It probably started last Friday. The Lounge team—those of us in Delhi, at least—went to watch our colleague perform with his band. They have been playing together since college, and although for most of us the interests of our 20s fall by the wayside as we grow older, they had clearly stayed the course and found themselves a stage in a jazz club. There was that tug of nostalgia for the many things we leave behind as we focus on work and adulting. And suddenly, all around me were reminders of the time I was in my 20s—from our cover story on overlanding to the sound of indie music band Begum’s new album, which we have reviewed.
Some weeks ago, we had discussed the interest in overlanding, or living out of your vehicle while on holiday, as people look for safe, unusual and immersive ways to travel during the pandemic. But, until I read the piece, I didn’t expect it to remind me of the time I used to drive with a group that restored old jeeps and took them off-roading. Overlanding is very different, of course, with the motivation and the means being poles apart, but when these adventurers share their experiences and love for exploration, it feels very close to the sense of freedom and self-reliance that came from driving old jeeps with a mind of their own over rocks and through rivers.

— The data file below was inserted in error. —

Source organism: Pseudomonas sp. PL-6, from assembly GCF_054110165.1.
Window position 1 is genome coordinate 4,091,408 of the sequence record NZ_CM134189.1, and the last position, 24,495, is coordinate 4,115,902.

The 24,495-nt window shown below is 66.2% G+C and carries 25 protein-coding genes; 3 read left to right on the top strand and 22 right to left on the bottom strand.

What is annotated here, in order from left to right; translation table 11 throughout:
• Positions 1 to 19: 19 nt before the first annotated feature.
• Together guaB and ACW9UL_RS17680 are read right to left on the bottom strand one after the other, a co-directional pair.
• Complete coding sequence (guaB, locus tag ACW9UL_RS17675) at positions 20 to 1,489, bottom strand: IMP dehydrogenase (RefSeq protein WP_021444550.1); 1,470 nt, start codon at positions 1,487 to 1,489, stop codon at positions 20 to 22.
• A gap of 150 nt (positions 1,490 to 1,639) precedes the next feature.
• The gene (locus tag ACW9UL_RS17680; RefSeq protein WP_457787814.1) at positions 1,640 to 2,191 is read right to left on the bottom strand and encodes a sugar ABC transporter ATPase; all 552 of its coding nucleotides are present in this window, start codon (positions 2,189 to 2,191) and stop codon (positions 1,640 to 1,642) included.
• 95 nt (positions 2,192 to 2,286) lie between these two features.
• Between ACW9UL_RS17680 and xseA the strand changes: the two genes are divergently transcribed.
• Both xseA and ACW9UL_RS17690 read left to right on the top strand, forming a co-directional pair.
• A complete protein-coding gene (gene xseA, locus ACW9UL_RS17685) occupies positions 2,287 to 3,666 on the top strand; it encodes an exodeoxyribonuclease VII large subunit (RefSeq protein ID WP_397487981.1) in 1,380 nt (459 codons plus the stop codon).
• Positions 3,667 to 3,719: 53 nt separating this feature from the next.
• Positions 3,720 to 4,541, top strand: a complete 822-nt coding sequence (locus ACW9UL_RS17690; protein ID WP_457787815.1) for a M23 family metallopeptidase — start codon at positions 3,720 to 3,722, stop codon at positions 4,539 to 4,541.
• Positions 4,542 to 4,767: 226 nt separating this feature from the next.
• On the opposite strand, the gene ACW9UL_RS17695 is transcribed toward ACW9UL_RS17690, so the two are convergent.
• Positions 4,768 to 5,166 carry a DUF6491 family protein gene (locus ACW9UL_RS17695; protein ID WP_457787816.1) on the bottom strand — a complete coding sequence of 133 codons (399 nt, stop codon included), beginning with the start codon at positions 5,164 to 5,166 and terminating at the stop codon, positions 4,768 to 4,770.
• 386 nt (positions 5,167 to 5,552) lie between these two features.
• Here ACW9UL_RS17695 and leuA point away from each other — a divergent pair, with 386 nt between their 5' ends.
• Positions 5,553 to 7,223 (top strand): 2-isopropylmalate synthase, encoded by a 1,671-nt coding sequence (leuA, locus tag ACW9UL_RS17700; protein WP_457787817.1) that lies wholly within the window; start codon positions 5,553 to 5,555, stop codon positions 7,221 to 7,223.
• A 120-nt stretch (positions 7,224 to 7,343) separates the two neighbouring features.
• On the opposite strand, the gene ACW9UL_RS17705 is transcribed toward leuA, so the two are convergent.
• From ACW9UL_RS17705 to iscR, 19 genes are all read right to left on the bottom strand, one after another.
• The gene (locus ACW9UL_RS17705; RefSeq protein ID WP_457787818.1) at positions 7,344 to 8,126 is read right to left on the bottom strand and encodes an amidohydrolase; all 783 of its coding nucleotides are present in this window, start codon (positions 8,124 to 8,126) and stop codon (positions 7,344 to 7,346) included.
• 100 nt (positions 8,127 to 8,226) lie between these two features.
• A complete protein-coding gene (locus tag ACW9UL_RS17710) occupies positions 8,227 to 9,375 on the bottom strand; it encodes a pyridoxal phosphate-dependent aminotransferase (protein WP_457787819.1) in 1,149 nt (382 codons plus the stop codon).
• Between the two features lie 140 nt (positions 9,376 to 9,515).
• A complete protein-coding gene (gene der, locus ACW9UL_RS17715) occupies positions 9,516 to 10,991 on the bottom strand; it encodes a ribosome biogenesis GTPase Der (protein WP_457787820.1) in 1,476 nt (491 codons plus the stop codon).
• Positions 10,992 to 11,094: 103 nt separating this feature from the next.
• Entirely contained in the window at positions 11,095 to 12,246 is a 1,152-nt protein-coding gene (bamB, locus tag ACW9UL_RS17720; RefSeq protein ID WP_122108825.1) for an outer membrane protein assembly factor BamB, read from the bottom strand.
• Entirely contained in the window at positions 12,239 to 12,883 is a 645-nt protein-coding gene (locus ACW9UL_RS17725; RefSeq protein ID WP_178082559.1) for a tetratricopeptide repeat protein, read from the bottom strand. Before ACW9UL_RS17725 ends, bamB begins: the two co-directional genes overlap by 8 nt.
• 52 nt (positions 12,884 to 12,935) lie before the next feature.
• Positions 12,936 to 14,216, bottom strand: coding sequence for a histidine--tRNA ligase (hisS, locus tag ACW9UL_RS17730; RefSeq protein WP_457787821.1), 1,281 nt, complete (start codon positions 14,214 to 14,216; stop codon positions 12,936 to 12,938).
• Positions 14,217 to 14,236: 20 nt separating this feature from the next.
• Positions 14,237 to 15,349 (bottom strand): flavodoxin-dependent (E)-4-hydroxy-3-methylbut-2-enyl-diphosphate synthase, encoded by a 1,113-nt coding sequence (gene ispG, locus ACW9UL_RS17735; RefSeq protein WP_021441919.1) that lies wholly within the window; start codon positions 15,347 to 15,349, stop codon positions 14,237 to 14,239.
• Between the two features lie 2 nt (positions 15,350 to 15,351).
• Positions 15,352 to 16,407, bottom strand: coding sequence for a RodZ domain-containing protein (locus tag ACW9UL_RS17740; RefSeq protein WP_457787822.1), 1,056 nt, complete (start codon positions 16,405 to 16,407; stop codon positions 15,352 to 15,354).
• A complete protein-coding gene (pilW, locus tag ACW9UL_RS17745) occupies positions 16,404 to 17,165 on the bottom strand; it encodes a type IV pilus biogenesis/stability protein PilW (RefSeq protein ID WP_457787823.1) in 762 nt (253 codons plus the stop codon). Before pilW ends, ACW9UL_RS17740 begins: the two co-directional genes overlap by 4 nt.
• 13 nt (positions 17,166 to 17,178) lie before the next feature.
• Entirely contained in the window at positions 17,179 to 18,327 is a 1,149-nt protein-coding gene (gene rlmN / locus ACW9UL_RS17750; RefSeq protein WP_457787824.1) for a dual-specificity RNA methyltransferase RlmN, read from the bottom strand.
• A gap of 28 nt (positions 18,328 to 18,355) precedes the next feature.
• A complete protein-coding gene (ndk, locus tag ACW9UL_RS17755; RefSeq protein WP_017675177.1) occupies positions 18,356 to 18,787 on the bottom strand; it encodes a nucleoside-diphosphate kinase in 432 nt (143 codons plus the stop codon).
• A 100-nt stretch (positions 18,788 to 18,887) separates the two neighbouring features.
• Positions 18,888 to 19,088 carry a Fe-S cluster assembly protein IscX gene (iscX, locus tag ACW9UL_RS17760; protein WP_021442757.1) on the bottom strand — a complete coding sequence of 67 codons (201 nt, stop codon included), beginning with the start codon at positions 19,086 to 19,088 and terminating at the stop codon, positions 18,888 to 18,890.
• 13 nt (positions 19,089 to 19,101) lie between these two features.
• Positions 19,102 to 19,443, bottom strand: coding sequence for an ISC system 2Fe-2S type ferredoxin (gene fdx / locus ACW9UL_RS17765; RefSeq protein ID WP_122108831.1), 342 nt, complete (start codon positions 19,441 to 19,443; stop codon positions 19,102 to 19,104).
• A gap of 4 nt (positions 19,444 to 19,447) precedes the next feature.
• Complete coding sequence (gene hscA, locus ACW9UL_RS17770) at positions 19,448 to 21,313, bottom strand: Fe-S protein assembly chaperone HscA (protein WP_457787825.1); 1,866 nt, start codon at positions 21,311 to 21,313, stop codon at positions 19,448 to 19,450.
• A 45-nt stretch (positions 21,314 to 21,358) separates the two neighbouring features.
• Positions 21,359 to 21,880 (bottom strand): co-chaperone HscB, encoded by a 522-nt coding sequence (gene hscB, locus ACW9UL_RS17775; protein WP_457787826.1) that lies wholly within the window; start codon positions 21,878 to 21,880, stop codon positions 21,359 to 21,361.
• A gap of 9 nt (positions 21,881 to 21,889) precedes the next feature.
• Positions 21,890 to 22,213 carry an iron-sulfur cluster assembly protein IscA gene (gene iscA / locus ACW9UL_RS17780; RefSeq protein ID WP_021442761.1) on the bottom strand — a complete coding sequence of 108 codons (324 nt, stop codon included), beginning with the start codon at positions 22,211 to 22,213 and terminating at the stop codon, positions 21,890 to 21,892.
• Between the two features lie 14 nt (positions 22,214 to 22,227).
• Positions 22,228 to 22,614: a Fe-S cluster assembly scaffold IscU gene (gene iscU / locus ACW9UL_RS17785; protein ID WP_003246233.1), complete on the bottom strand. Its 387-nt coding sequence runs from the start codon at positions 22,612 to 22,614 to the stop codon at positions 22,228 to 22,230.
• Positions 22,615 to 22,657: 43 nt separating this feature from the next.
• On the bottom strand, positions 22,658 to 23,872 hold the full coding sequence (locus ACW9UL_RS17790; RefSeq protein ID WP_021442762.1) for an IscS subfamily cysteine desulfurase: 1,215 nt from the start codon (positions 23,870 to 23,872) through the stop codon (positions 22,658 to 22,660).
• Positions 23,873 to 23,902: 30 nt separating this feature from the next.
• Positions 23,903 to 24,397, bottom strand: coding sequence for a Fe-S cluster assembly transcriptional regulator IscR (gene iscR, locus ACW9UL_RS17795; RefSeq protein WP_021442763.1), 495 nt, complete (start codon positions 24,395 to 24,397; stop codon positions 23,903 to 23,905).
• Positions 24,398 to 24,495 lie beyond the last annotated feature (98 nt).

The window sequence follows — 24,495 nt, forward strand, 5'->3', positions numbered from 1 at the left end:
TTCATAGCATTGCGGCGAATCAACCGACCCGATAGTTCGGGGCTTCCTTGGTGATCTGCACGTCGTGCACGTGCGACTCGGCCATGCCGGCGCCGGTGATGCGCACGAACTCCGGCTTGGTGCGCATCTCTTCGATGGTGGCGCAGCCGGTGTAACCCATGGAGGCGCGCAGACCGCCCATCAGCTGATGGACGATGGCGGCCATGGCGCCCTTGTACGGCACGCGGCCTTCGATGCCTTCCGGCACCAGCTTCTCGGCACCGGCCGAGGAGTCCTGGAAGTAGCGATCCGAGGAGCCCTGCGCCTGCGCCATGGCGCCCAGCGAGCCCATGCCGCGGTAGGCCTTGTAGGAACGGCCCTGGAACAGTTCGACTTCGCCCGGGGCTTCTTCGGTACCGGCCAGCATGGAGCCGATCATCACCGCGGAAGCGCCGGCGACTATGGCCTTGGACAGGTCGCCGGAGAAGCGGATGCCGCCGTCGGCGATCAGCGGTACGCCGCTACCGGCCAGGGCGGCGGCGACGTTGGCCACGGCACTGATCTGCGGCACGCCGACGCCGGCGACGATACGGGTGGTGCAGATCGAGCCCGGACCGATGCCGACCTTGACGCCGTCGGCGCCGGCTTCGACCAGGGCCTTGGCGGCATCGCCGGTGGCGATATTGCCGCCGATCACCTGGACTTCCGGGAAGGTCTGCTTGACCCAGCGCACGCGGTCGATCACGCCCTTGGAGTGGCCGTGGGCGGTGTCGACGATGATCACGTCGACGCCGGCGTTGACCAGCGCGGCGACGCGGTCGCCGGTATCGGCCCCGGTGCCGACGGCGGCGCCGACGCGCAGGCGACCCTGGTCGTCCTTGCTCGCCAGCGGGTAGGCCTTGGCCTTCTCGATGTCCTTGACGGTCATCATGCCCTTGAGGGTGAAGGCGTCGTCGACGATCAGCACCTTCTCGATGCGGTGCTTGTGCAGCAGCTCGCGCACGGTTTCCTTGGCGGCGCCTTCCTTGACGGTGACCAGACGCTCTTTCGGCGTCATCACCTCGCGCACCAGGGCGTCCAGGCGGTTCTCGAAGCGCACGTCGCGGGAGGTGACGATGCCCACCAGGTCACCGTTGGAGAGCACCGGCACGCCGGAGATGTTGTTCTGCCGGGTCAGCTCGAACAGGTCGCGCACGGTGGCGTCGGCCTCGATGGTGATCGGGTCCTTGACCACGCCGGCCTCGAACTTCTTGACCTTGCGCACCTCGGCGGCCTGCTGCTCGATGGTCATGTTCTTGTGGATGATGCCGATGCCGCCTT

Also read: Meet the overlanders who are making a home on the road
Another story that’s about thrill-seeking and adventure is on the engineers and maintenance experts of the rope access industry, who discovered a love for rock climbing and decided to make a living off their love for heights by working on wind farms, oil rigs, skyscrapers and industrial parks.
For those of us who would like to show our love for the outdoors without such an adrenaline rush, there’s always gardening, as one of our columnists points out. So many of us have tried growing tomatoes in our balconies or spinach in that patch of sunshine in the dining room during the pandemic. Gardening is both humbling and inspiring, being all about patience and persistence—and maybe, just maybe, you will have the unmatchable thrill of growing a baby carrot.
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Also read: Begum's new album is the sonic equivalent of soothing hot chocolate